Nothing says family fun like exploring one of Nova Scotia’s worst boondoggles — a transportation megaproject that nearly bankrupted investors on both sides of the Atlantic and that, almost immediately after it was completed, was made obsolete.
But I’m getting ahead of myself. Our story begins during my last trip home to Nova Scotia. I usually spend most of my time in Pugwash, on the province’s north shore, visiting my parents. But I always make time to stop by Dartmouth, located across the harbour from Halifax, to visit my sister and her family.
The last time we got together, my sister suggested that we all go for a hike southwest of Halifax to view the remnants of some Second World War coastal defences. This time we decided to stay closer to home — a ten-minute drive away, to be exact — to explore Shubie Park, home to a historic canal that in the 1800s was touted as an economic El Dorado for what was then a British colony.
Dartmouth’s nickname is the City of Lakes, and Shubie Park, nestled between Lake Micmac and Lake Charles, is a sixteen-hectare oasis of placid waters and lush deciduous forest in the middle of the city. It lies within the Acadian forest zone and boasts several varieties of maples and birches, along with a hemlock estimated to be 178 years old.
We pull into the parking lot at the Fairbanks Centre, the park’s interpretation centre. As a history buff, my first instinct is to head inside to check out the miniature model of the Shubenacadie Canal, as well as to read the biographies of the key players behind its construction. But the centre would have to wait — my son and his two cousins were already bounding down a trail towards Lock 3 — one of nineteen planned locks (only nine were completed) along the canal route that stretches 114 kilometres through central Nova Scotia from Halifax Harbour to the Bay of Fundy.
Time for some history — but I warn you, it’s convoluted, somewhat depressing, and would require many more words to fully do justice to the story’s many twists and turns.
It begins with the Mi’kmaq — the province’s original inhabitants — who in the 1600s introduced newcomers from France, called Acadians, to the lakes and waterways of central Nova Scotia, including the tidal Shubenacadie River.
After the British, who were based in Halifax, expelled the Acadians in 1755, their thoughts turned to commerce and profit. Eager to cut down shipping time, some merchants mused about digging a canal from Halifax to the Bay of Fundy as a way of quickly reaching markets in what’s now New Brunswick and on the eastern seaboard of the United States.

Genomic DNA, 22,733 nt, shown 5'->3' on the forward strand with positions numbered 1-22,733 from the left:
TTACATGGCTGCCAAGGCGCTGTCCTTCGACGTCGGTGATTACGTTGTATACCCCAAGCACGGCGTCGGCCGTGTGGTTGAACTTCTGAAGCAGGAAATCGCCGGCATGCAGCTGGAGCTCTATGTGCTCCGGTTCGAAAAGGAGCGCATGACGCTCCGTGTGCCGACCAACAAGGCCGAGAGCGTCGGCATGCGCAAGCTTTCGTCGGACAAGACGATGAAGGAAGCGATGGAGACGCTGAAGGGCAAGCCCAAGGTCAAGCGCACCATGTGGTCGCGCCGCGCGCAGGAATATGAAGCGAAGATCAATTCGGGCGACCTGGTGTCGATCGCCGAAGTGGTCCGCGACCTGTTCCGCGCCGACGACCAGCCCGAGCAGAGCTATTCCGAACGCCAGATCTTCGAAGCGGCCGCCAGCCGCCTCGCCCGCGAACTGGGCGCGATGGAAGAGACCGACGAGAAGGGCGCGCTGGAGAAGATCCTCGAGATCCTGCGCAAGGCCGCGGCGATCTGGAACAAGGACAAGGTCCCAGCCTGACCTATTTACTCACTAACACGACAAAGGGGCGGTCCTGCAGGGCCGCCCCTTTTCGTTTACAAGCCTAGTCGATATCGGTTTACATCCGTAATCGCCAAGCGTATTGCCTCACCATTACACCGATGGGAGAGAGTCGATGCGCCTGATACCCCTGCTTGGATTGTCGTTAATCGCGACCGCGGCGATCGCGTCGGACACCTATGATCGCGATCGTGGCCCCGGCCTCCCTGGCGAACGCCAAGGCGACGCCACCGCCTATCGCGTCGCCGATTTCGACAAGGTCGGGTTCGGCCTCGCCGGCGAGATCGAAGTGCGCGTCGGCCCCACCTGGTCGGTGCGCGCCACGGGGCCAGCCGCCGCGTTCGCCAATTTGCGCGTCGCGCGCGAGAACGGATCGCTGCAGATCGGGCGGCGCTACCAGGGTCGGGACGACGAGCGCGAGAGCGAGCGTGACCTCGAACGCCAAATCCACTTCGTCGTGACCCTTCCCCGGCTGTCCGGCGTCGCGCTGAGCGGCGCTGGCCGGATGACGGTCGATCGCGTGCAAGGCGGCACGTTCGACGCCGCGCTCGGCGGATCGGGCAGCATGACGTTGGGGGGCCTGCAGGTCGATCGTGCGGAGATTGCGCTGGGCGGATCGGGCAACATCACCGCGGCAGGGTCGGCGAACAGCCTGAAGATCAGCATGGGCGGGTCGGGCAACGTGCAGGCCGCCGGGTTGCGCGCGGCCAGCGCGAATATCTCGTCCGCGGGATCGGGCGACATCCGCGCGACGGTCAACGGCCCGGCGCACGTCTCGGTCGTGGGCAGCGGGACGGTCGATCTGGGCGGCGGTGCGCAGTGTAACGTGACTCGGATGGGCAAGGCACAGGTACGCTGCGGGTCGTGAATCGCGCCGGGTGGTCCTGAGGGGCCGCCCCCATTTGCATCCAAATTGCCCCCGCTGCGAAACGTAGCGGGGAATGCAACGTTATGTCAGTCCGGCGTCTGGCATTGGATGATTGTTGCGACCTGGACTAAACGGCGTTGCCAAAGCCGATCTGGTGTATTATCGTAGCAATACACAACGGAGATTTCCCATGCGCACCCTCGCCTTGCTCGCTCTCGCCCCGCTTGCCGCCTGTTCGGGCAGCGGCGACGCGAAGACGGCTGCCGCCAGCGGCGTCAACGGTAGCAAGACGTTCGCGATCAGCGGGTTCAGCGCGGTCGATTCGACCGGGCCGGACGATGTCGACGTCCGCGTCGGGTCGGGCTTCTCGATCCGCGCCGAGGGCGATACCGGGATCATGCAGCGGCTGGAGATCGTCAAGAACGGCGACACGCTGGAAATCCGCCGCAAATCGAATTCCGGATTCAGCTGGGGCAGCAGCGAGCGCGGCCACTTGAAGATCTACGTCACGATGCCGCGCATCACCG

In 1796, they conducted a feasibility study for a Shubenacadie Canal, but it went nowhere. In 1824, a second study was conducted by Francis Hall, a Scottish civil engineer.
Hall suggested that a canal be built with nineteen locks at a total cost of 55,344 pounds. His vision of steam-powered tugboats hauling boats brimming with goods captivated Haligonians.
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In 1826, the Shubenacadie Canal Company was formed with the financial backing of several prominent Nova Scotia businessmen, including beer baron Alexander Keith, shipping magnate Samuel Cunard, and banker Enos Collins, a former privateer during the War of 1812.
Alas, the canal plan quickly went off course. Construction ran over budget and was plagued by shoddy workmanship, particularly on the stone locks that assisted boats in bypassing sections of waterway with steep elevation changes. Designed for a warmer climate, the locks crumbled due to the freeze-thaw cycle of Nova Scotia winters.
The canal company’s president, Charles Rufus Fairbanks, sailed to England in search of more funding. But the problems persisted. In some places, the canal veered badly from its designated route. In others, the locks were built too narrow to permit the passage of certain boats. By 1831, the money had dried up, forcing the Scottish and Irish immigrant labourers to quit due to the lack of payment.